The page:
Nationalization, By Any Other Name
Apparently our current administration and its Congress don't believe this for a minute, because they haven't yet caught onto the fact that the word needs more than just denial; it needs replacement.
So far, they have been very quick to grasp the emotional impact behind words, to wit their choice of name for their stimulus package, The American Recovery and Reinvestment Act of 2009. We all know that this latest effort is really The Wild Attempt to Save Our Butts From Depression Act of 2009, but to use such blatant language would be ... well, depressing. Our savvy legislators know this, so they found a nicer name for it.
In the same vein, I wonder why no one has yet come up with the suggestion that our government's bailout actions--looking more and more like nationalization--be renamed something more palatable, rather than simply denying that nationalization is what's going on.
Let's take the example of Citigroup. So far, the government:
1. Has pumped billions of taxpayer dollars into their finances to avoid its collapse;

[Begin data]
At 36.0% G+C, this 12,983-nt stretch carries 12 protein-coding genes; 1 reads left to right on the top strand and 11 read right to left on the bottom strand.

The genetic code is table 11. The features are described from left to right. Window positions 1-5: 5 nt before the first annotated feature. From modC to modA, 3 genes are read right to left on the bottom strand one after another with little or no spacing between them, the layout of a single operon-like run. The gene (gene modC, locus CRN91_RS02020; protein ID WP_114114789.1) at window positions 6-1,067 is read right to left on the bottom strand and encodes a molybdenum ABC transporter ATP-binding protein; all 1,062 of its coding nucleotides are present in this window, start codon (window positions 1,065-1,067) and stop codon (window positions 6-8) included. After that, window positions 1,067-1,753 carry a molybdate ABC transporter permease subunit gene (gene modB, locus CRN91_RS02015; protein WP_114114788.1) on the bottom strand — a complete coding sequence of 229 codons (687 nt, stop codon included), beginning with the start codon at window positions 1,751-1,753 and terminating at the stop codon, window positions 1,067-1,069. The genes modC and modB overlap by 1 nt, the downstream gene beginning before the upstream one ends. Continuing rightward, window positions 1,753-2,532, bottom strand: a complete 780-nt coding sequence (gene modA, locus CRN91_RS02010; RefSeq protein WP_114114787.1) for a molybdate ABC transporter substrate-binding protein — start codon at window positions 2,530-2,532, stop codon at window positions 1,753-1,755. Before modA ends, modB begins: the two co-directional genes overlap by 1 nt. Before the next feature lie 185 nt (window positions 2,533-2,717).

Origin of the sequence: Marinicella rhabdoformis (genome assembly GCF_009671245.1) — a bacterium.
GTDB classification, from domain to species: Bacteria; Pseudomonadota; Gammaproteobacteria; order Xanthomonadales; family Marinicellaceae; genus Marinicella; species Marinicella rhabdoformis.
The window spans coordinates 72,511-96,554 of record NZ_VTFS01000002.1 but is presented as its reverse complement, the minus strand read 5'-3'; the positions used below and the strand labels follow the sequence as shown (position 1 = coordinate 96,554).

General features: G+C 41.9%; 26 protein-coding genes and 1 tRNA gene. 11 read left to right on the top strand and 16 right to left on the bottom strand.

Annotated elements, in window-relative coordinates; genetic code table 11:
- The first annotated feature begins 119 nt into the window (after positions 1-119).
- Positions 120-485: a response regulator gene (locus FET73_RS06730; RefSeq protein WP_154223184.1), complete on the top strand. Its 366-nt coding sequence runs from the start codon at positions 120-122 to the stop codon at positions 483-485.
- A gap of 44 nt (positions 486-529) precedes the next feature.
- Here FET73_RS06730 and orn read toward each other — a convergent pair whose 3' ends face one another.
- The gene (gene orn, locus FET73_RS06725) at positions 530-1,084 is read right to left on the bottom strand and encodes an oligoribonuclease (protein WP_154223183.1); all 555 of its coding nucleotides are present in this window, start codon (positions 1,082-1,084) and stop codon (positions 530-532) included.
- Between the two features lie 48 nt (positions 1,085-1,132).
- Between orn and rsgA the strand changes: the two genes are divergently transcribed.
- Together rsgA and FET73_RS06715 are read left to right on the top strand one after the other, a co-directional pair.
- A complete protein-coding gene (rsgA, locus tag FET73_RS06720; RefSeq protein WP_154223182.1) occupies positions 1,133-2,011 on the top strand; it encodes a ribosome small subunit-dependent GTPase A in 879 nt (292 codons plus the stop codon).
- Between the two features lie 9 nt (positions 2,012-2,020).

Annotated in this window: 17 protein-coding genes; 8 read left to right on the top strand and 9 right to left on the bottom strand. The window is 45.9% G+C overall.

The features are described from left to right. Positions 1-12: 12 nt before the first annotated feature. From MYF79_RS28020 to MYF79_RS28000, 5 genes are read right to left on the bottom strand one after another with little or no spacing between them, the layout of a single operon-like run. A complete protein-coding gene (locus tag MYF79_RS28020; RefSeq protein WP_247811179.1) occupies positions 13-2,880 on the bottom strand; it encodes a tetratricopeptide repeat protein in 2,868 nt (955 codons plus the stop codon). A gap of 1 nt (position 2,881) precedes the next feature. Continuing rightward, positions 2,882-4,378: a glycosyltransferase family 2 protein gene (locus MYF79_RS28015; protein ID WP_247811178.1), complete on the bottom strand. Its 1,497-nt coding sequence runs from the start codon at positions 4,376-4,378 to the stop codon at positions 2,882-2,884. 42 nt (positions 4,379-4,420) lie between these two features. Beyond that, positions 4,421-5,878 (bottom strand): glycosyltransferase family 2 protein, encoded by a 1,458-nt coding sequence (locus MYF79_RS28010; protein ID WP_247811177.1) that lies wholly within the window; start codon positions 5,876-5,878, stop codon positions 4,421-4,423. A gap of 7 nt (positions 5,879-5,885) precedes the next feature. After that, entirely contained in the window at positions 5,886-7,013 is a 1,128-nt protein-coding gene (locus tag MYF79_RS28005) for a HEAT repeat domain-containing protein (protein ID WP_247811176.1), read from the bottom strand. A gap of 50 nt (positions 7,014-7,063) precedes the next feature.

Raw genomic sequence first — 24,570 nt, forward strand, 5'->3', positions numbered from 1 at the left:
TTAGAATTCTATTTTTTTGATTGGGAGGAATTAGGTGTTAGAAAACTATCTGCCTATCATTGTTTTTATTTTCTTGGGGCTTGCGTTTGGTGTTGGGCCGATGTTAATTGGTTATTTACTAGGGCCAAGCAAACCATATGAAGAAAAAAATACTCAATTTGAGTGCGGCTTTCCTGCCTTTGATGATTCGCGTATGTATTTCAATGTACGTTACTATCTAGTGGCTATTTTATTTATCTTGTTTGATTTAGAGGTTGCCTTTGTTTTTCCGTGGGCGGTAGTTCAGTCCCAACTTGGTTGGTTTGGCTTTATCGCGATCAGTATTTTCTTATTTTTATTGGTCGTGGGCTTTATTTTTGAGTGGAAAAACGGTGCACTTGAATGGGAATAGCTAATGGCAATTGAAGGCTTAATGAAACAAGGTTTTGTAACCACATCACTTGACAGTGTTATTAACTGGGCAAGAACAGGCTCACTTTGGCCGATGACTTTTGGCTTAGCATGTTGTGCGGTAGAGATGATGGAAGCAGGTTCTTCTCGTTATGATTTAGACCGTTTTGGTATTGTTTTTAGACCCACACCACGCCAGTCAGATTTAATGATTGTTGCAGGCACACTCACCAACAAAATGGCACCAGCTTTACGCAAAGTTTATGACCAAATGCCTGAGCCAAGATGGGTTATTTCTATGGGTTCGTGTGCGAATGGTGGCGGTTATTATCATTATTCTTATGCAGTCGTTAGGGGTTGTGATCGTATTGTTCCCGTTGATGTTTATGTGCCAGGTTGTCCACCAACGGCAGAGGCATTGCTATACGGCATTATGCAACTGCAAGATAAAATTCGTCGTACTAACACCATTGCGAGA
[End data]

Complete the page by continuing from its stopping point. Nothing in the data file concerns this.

2. Will convert some $25 billion of preferred shares to common stock, effectively diluting existing shareholders' stake by 74%;
3. Has discussed "whether to require the removal of Citigroup Chief Executive Vikram Pandit" but decided that it is "impracticable to oust him" mainly because there's no one to replace him;
4. Is forcing the replacement of every Board member;
5. Is watching every move Citi makes, and management is trying desperately to mind their Ps and Qs.
If that isn't nationalization, I'm not sure what the word means.
Webster's relevant definition is:
"2. to transfer ownership or control of (land, resources, industries, etc.) to the national government"
So let's stop kidding ourselves. A rose, by any other name.... But wait. In fact, as any politician knows, Shakespeare was wrong. You can change the scent of a rose; all you have to do is call it something else.
So instead of watching the public wallow in self-pity as the US government denies nationalizing Citigroup, they need to find another name for it. Something "du jour," something we can empathize with and latch onto.
How about "recycling"? After all, isn't that what we do with smelly trash these days? We pull out what is useful, save it, and bury the rest. The government has no intention of "nationalizing" Citigroup; they simply want to carve out the rot and sell what's left back to its private shareholders, right? So let's not hear this "n" word anymore.
[Thanks to Ncdc.gov.uk for the photo.]